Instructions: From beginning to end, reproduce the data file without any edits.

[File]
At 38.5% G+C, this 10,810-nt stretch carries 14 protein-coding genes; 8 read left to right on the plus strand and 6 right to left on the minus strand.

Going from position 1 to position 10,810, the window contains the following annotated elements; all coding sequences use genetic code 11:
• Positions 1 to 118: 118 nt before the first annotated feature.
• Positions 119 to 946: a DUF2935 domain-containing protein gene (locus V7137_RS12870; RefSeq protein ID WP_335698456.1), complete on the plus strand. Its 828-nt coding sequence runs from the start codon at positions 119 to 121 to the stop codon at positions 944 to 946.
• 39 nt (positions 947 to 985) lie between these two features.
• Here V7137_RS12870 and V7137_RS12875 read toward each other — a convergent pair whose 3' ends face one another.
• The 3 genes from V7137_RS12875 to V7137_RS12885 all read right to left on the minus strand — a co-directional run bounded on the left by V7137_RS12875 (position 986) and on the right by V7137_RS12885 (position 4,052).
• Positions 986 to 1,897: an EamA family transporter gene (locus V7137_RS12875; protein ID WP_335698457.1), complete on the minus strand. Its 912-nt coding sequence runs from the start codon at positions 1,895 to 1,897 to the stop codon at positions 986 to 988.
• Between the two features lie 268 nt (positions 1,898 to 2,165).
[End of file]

At 38.5% G+C, this 10,810-nt stretch carries 14 protein-coding genes; 8 read left to right on the plus strand and 6 right to left on the minus strand.

Going from position 1 to position 10,810, the window contains the following annotated elements; all coding sequences use genetic code 11:
• Positions 1 to 118: 118 nt before the first annotated feature.
• Positions 119 to 946: a DUF2935 domain-containing protein gene (locus V7137_RS12870; RefSeq protein ID WP_335698456.1), complete on the plus strand. Its 828-nt coding sequence runs from the start codon at positions 119 to 121 to the stop codon at positions 944 to 946.
• 39 nt (positions 947 to 985) lie between these two features.
• Here V7137_RS12870 and V7137_RS12875 read toward each other — a convergent pair whose 3' ends face one another.
• The 3 genes from V7137_RS12875 to V7137_RS12885 all read right to left on the minus strand — a co-directional run bounded on the left by V7137_RS12875 (position 986) and on the right by V7137_RS12885 (position 4,052).
• Positions 986 to 1,897: an EamA family transporter gene (locus V7137_RS12875; protein ID WP_335698457.1), complete on the minus strand. Its 912-nt coding sequence runs from the start codon at positions 1,895 to 1,897 to the stop codon at positions 986 to 988.
• Between the two features lie 268 nt (positions 1,898 to 2,165).